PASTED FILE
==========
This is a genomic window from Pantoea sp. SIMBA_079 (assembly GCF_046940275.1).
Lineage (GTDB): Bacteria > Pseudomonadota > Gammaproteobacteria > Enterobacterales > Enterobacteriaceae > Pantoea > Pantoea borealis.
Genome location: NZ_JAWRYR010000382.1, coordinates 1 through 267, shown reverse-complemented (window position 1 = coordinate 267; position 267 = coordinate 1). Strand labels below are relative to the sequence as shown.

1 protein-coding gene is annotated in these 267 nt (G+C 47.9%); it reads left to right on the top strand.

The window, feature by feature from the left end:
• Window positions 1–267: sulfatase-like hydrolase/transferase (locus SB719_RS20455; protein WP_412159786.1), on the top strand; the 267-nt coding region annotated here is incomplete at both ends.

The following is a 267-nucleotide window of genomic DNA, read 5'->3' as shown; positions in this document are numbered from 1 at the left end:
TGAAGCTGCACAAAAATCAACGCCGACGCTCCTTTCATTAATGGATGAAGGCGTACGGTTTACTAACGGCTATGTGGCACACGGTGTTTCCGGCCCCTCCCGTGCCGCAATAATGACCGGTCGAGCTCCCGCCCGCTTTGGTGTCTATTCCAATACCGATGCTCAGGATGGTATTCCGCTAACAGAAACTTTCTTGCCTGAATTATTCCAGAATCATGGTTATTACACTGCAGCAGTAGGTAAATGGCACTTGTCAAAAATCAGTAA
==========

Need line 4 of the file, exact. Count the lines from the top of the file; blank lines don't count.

1 protein-coding gene is annotated in these 267 nt (G+C 47.9%); it reads left to right on the top strand.